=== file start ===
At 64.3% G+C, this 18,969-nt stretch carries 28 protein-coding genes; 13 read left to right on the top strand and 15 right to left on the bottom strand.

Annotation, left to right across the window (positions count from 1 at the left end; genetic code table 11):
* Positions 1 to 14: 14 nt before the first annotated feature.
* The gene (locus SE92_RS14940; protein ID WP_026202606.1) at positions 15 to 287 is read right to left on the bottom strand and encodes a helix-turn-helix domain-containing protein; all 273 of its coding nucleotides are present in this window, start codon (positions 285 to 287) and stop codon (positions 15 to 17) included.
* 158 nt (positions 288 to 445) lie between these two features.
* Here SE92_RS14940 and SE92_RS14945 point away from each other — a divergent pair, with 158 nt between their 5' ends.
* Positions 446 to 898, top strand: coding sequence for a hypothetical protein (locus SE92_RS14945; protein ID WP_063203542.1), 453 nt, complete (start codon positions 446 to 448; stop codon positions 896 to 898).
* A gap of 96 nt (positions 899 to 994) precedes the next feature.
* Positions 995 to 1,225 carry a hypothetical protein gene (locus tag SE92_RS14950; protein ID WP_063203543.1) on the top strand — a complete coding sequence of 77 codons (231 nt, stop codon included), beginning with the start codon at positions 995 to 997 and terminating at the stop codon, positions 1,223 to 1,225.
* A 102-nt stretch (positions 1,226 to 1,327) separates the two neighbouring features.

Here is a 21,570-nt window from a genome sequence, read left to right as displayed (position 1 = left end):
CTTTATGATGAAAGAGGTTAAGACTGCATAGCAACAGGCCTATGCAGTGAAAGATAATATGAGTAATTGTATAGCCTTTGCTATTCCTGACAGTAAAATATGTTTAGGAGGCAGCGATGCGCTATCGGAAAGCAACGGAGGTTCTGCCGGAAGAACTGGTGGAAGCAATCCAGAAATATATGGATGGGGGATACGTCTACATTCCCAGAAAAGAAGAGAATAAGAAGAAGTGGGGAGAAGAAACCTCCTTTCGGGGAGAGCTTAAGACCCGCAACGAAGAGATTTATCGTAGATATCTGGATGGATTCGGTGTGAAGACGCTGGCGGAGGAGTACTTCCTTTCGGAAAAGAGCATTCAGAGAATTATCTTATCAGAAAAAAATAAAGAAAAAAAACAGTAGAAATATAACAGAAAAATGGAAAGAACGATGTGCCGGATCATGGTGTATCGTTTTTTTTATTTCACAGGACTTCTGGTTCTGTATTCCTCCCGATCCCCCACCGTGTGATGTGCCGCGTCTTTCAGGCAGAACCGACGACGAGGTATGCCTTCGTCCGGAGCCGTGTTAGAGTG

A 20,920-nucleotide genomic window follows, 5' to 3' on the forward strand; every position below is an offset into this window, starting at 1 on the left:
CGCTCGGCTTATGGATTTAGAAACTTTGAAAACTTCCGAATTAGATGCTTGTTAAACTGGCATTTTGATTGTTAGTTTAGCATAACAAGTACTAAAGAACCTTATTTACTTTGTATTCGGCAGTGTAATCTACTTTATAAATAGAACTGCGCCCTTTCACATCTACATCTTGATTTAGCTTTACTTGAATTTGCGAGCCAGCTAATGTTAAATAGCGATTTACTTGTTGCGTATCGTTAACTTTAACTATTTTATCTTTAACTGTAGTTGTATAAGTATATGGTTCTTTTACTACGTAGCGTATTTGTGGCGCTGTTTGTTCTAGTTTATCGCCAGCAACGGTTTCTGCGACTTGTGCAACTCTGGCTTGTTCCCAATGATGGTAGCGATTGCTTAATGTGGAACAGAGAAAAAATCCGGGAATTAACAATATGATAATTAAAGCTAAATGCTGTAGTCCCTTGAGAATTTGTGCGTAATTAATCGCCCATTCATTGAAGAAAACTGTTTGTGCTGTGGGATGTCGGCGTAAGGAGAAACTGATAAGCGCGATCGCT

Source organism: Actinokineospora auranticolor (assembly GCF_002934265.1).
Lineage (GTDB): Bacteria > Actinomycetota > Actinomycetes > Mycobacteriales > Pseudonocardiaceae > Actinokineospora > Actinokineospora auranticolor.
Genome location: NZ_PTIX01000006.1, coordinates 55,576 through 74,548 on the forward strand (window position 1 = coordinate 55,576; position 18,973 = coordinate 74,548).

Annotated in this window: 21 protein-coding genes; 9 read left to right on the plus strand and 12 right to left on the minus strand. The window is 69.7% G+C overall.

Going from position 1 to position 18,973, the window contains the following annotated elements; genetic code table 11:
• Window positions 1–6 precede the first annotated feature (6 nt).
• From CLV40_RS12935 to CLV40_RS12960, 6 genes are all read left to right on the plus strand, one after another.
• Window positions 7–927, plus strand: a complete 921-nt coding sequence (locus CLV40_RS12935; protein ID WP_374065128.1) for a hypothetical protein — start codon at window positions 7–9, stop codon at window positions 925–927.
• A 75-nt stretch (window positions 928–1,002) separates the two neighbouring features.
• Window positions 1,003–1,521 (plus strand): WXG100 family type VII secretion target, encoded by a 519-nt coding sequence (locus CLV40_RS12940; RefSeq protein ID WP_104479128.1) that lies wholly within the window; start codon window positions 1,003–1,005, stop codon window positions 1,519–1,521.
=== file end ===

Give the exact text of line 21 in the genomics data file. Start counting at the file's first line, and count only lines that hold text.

• From CLV40_RS12935 to CLV40_RS12960, 6 genes are all read left to right on the plus strand, one after another.